I was reading an art book on the British Master J.M.W. Turner and came across this quote by Edward Young from his Conjectures on Original Composition.
An Imitator shares his own crown, if he has one, with the chosen object of his imitation; an Original enjoys and undivided applause. An Original may be said to be of a vegetable nature; it rises spontaneously from the vital root of genius; it grows, it is not made. Imitations are often a sort of manufacture wrought up by those mechanics, art and labour, out of pre-existent materials not their own.
This quote interests me greatly in relation to art today and my work. It is what I try to say to my students when they bring me examples of art or photos that they wish to reproduce. I try to tell they can do better – to learn what they like from these talents and then make their own original work. I love many artists and they do influence me. I do try to express myself in my way.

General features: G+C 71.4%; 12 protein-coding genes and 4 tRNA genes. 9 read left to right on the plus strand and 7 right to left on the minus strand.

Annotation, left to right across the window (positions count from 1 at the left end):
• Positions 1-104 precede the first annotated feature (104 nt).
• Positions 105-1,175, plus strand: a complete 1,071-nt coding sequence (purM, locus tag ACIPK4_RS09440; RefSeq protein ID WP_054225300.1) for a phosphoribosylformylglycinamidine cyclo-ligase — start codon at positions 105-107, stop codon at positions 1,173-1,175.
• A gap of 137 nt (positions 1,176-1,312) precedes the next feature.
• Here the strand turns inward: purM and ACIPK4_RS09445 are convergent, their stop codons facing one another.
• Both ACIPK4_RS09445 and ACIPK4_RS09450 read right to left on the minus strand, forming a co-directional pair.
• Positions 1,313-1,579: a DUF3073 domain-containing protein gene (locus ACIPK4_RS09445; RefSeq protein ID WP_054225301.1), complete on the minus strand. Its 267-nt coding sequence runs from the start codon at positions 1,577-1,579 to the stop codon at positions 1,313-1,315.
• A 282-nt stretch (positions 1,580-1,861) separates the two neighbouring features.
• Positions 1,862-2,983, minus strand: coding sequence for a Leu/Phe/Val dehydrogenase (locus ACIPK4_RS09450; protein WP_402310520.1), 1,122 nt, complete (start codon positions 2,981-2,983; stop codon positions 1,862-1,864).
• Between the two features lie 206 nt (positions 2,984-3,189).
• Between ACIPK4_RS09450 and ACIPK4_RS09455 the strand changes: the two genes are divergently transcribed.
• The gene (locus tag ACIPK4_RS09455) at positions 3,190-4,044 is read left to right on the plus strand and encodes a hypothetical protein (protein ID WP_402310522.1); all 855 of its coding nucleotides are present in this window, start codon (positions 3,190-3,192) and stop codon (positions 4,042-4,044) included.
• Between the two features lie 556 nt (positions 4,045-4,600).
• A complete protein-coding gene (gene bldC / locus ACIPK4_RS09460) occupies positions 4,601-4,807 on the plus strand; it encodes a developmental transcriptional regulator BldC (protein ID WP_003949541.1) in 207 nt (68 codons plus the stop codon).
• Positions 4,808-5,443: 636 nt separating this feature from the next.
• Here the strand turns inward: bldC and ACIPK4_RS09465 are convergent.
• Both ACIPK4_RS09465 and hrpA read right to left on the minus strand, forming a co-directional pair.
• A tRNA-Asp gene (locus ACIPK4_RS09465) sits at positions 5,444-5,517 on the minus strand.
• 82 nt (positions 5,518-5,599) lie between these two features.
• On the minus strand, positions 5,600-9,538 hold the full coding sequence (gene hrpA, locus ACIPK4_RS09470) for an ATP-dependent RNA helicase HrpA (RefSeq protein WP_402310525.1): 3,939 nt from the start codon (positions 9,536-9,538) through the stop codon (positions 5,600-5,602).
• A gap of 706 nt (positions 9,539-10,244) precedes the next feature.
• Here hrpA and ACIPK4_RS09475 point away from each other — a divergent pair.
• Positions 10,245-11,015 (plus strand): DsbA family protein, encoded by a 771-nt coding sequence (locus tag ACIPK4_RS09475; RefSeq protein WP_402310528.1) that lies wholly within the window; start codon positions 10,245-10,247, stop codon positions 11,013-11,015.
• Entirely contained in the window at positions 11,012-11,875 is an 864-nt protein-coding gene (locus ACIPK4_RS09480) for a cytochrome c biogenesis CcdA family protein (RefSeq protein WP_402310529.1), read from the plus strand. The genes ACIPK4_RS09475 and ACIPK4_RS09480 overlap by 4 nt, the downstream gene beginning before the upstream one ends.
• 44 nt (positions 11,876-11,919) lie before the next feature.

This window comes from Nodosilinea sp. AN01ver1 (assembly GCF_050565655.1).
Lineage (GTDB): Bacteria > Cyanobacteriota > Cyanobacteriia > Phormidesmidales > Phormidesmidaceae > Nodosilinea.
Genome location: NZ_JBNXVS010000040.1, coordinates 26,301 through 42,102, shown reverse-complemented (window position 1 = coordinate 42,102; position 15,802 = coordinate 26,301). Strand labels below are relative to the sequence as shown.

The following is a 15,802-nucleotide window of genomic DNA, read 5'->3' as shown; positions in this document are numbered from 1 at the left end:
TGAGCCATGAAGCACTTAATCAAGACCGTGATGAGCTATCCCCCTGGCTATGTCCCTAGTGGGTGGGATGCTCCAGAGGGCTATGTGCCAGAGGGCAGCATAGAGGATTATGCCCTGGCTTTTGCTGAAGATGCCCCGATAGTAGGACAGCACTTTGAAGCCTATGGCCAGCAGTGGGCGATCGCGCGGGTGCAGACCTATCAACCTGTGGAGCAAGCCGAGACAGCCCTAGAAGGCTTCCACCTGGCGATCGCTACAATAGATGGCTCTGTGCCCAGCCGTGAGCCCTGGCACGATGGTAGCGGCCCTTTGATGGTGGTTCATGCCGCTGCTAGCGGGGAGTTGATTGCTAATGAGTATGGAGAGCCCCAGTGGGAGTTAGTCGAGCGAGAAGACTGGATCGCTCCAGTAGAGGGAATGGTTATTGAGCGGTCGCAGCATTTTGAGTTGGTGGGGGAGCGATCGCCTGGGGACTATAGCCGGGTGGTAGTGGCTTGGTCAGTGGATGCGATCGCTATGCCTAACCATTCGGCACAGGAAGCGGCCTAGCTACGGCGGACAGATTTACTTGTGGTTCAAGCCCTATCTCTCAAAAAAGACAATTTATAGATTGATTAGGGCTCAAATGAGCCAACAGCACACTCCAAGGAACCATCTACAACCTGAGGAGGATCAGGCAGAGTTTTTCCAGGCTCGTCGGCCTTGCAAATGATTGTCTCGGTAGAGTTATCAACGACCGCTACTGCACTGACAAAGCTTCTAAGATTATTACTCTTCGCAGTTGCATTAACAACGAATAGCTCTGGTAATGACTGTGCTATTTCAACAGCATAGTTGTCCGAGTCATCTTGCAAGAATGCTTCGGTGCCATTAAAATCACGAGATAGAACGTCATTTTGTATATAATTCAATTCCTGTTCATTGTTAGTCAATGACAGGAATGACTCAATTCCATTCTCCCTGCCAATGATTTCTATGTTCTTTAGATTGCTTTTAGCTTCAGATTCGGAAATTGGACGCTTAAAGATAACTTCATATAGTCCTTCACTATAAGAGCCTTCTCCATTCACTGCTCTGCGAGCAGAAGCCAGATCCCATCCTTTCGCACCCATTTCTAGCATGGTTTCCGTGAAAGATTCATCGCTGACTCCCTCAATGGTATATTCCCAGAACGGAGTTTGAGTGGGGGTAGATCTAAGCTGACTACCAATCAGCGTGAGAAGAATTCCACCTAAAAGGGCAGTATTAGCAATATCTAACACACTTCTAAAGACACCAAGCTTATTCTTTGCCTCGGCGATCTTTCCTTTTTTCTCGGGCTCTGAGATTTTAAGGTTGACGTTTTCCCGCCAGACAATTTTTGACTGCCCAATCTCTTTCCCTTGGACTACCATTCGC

As was said in the Turner book; there was a growing movement towards originality and less interest in imitation. Turner was heavily influenced by the Dutch and French painters and knew of Reynolds. Hard fought battles for copyright laws were being laid down in 1774, prior to Turner’s birth. His sketches and paintings based on the works of Nicolas Poussin, Claude Lorrain, and even Rembrandt van Rjn show clearly his involvement in subject and composition imitation. He shows he was studying their techniques and I think in open admiration of their styles.
I am not surprised that such a talent as Turner would be so influenced by the Masters before him. He in turn was imitated. We see this every day in our commercial world. Artists come up with exciting looks or ideas and they are quickly absorbed by all. They may not be the ones to benefit from their efforts and that can be very frustrating for the creative. Turner is influential and often spoken of as the step before Impressionism.
I am always reminded of my father’s take on creativity. You have to be educated and yet be unique. He was a research scientist [virologists and geneticist] and saw that the creative process is not all that different in our two worlds. I think it is that way with all creativity. From him I learned it could be possible to be original.
He said – to be creative you have to be current and learn to set aside the works of others when creating.
I am not a writer or a very learned artist. I do however enjoy a discussion on art.